LOS ANGELES - Faced with legal challenges to its plans to construct a publicly-backed hotel near the Oregon Convention Center, the Metro Council in Portland, Ore. has asked a judge to validate its financing plan for the project, which includes issuing up to $60 million in bonds.
Metro filed a validation action Tuesday in Multnomah County Circuit Court, which asks the court to review the legal decisions upon which the convention hotel project is based.
Specifically, it asks the court to validate a bond measure and a contract to engage in a public-private project.
Oregon law provides local governments with the ability to ask a court to confirm the legality of an action they have taken and address any other potential concerns. This allows local governments to address the issues in many potential lawsuits at once.
"I am confident that the court will confirm Metro's legal authority and clear away any doubt that this project should move forward," Metro President Tom Hughes said in a statement.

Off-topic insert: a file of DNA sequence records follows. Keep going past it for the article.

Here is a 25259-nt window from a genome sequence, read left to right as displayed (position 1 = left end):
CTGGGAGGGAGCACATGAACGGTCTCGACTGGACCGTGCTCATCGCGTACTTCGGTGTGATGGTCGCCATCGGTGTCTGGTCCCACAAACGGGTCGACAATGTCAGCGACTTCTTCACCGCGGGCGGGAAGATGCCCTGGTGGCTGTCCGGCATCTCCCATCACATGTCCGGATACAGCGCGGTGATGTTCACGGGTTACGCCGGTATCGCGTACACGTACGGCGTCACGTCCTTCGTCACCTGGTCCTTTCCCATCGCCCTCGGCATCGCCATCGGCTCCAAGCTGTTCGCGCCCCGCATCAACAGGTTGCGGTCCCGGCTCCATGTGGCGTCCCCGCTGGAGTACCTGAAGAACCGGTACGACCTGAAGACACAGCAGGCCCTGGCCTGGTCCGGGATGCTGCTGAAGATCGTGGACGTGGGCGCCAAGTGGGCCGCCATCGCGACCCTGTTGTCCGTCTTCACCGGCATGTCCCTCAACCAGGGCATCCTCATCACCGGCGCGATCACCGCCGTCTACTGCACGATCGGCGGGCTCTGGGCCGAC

Opponents of the plan, who have objected to the public subsidy for the hotel have filed lawsuits seeking a referendum on the use of lodging taxes in the financing and challenging Metro's authority to participate in building any venue without a vote.
Andy Shaw, chief of staff to Hughes, said Metro has answered many questions raised by the group of opponents, but now it seems that the group is just trying to delay and obstruct the process of the project. Receiving validation from the court would put an end to that.
"It would stop a continuous process of lawsuits and challenges from holding the project up," Shaw said. "That will expedite the process and clear the questions that remain around the project and we hope save money and time as we move this project forward."
Funding for the $198 million plan to build a 600-bed Hyatt Regency would come from $60 million of bonds, issued by Metro and backed by room taxes generated at the new hotel.
Another $18 million in loans and grants would come from the city, state, and Metro. The remaining costs would be funded with investments from Hyatt, its development partners, and other private investments.
Metro, which operates Portland's convention center, says the hotel would attract five to ten more conventions every year, boosting tourism spending and creating jobs in Portland.
Metro officials have said construction on the hotel is planned to start in late 2014, with completion about two years later.